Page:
Losing one's voice: dialogical psychology and the unspeakable

Adams, Matthew (2010) Losing one's voice: dialogical psychology and the unspeakable Theory & Psychology, 20 (3). pp. 342-361. ISSN 0959-3543

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The portrayal of the self as constitutionally dialogical is fast becoming an established and familiar feature of the psychological landscape. With growing influence and recognition comes a necessity to engage with critical dialogue, which has marked the concept’s more recent development. Drawing on insights in psychology and Judith Butler’s philosophy, it will be argued that the linguistic and voiced connotations of the dialogical self may be limiting a more complex understanding of the inter-subjective constitution of selfhood. It is argued that pre-reflective intersubjectivity, unspoken and "unspeakable" aspects of self-dialogue, and active psychological processes of disavowal raise profound cultural and psychological questions about the role of the "voice" in the dialogical achievement of selfhood.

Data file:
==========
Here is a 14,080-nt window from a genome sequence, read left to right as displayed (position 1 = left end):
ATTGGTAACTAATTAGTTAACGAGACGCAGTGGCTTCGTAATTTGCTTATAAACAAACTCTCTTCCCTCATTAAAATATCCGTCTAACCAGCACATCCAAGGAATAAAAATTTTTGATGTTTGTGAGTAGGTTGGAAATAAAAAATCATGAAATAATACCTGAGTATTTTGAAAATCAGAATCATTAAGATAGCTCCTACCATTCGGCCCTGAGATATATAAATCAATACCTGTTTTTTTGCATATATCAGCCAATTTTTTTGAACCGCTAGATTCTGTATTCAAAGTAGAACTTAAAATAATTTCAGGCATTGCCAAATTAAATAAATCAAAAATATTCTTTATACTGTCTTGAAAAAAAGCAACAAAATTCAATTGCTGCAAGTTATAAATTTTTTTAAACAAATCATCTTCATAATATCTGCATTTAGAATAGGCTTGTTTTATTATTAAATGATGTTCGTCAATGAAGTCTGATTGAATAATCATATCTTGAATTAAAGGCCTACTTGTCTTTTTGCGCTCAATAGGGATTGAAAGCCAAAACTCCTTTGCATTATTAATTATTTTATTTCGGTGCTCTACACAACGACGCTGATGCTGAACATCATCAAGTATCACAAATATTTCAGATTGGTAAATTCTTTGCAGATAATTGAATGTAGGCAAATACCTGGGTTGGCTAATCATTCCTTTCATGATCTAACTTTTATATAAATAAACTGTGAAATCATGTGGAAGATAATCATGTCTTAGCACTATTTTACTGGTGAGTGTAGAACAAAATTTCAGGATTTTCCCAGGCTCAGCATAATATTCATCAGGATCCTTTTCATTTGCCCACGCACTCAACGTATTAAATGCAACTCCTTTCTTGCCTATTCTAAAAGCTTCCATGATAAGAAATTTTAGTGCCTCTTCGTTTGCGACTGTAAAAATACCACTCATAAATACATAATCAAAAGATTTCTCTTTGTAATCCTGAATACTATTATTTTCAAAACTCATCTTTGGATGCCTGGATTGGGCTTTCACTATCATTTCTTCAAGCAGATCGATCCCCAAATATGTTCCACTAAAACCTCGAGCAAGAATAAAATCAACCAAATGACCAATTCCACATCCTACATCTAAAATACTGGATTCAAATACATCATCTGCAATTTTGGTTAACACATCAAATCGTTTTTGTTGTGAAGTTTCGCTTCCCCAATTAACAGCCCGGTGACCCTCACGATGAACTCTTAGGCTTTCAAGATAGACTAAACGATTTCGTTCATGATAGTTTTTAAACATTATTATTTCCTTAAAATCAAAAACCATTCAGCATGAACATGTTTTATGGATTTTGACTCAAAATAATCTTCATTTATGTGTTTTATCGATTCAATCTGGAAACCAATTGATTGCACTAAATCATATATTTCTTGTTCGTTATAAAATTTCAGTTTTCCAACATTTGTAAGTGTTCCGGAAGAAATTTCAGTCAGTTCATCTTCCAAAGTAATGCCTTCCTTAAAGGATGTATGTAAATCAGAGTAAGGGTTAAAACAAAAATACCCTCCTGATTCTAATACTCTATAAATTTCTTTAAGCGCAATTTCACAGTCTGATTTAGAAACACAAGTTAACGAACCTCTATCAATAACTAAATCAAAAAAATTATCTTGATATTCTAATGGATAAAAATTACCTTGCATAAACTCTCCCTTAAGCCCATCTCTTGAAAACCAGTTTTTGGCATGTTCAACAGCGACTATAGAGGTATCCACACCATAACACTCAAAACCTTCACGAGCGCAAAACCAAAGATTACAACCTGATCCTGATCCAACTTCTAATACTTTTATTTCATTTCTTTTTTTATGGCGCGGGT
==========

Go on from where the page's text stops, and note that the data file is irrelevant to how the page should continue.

Item Type: Journal article
Uncontrolled Keywords: dialogical; disavowal; narrative; subjectivity; unconscious; voice
Subjects: C000 Biological and Biomedical Sciences > C800 Psychology > C880 Social Psychology
DOI (a stable link to the resource): 10.1177/0959354310362825
Faculties: Faculty of Health and Social Sciences > School of Applied Social Science > Psychosocial Studies
Depositing User: editor sass
Date Deposited: 01 Oct 2010 10:32
Last Modified: 21 May 2014 11:01
URI: http://eprints.brighton.ac.uk/id/eprint/7281

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